# Why is the electric field just outside a conductor twice...

## Main Question or Discussion Point

Why is the electric field just outside a conductor twice the field produced by a uniform sheet of charge?

My textbook's explanation is that you can imagine that near a point P, the charge at the surface of a conductor looks like a small uniformly charged disk centered at P, giving an electric field of magnitude σ/(2ε0) pointing away from the surface both inside and outside the surface. Inside the conductor, this field points away from point P in the opposite direction. (I understand all of this part.) It continues to say that because the net field inside the conductor is zero, the rest of the charges in the universe must produce a field of magnitude σ/(2ε0) in the outward direction. Therefore, the field cancels out the inward field produced by the disk mentioned earlier, and additionally adds on the the outward field produced by the disk to make the total field σ/(ε0). This last part is what I don't understand. Since the field produced by the rest of the charges is used to cancel out the inward field produced by the disk, how is it able to continue penetrating outward with magnitude σ/(2ε0) and add on to the outward field of the disk? Shouldn't it have already been canceled out by the disk's inward field?

I have uploaded the picture in the textbook below.

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Drakkith
Staff Emeritus
Hi jt200. I'm currently in my first E&M class and that does seem like a strange way of explaining it to me. I like hyperphysics' way of explaining it: http://hyperphysics.phy-astr.gsu.edu/hbase/electric/gausur.html#c3

Basically they say that the e-field inside the conductor is zero, as we all know, and then they find the flux through a gaussian cylinder with its axis oriented perpendicular to the surface. Gauss' law tells us that the flux exiting a gaussian surface is proportional to the enclosed charge. Since the e-field inside the conductor is zero, and the sides and bottom end of the cylinder are inside the conductor, ALL of the flux from the charges enclosed by the cylinder must exit through the top surface (which is just outside the conductor's surface).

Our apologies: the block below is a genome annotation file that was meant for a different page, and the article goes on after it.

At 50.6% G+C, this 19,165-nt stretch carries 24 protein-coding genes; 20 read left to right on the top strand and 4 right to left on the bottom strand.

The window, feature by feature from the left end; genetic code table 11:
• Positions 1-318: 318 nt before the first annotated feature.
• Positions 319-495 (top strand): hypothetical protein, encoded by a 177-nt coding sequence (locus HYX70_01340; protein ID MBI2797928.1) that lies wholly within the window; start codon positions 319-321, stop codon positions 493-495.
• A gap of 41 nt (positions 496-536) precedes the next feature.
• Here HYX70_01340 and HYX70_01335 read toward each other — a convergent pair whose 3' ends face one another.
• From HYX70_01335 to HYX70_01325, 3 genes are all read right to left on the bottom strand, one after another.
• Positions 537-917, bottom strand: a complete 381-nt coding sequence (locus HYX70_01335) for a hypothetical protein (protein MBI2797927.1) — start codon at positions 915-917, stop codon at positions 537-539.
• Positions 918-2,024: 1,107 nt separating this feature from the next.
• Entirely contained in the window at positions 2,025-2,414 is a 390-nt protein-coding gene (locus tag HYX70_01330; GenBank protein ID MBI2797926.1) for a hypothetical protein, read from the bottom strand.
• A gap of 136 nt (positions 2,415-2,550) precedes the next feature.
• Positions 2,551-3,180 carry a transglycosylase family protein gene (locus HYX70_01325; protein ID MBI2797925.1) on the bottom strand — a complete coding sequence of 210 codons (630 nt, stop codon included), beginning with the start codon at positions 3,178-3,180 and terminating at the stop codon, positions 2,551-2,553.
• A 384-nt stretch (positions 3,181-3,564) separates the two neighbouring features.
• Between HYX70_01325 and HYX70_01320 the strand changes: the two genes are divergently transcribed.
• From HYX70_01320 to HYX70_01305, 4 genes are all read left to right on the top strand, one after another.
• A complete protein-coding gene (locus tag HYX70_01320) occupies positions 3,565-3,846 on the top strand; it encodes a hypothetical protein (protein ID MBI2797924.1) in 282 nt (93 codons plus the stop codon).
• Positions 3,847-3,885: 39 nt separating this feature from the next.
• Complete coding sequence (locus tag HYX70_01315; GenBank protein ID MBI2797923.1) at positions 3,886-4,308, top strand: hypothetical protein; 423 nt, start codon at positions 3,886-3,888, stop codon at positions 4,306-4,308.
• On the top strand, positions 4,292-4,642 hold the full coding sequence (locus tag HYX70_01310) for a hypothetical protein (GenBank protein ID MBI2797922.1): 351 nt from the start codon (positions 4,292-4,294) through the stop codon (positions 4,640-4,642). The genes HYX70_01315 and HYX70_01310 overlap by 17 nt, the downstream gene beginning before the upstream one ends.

Another way to think about it: the field lines from each positive charge on the surface of the conductor must run from the positive charge to a negative charge. Since there aren't enough negative charges for all the excess positive charges, their field lines have nowhere to run to inside the conductor. If you've seen the field line pattern from two like charges placed next to each other, you'll remember that they bend away from each charge. Now imagine a positive charge on the surface of the conductor. It's surrounded by positive charges on all sides, and the only direction for its own field lines to run is outwards, away from the conductor. The same is true for every other positive charge. So the e-field from the charges outside the disk in your book's example isn't "used up", it simply goes elsewhere.

Hopefully that's all correct. If not, someone let me know.

I too had trouble there, but the explanation in Griffiths is satisfactory. It goes like this : the electric field near a large charged sheet is E=σ/2ε° on both sides and they both point in the opposite directions, so as you cross the surface there is a discontinuity in the E field by σ/ε° (can you see why?)
Now, since the E field inside the conductor is zero, the field outside it is σ/ε° as there must be a discontinuity by this amount.

It may help if look at the case of a parallel plate capacitor (the ideal case, with infinite plates). For the usual case, with opposite charges, you have a situation somehow reversed: the fields from the two plates add up inside the capacitor (so the field is σ/εo) and cancel each other outside the capacitor.

You can imagine that the two plates have the same type of charge too, and draw again the fields to see how they add and subtract.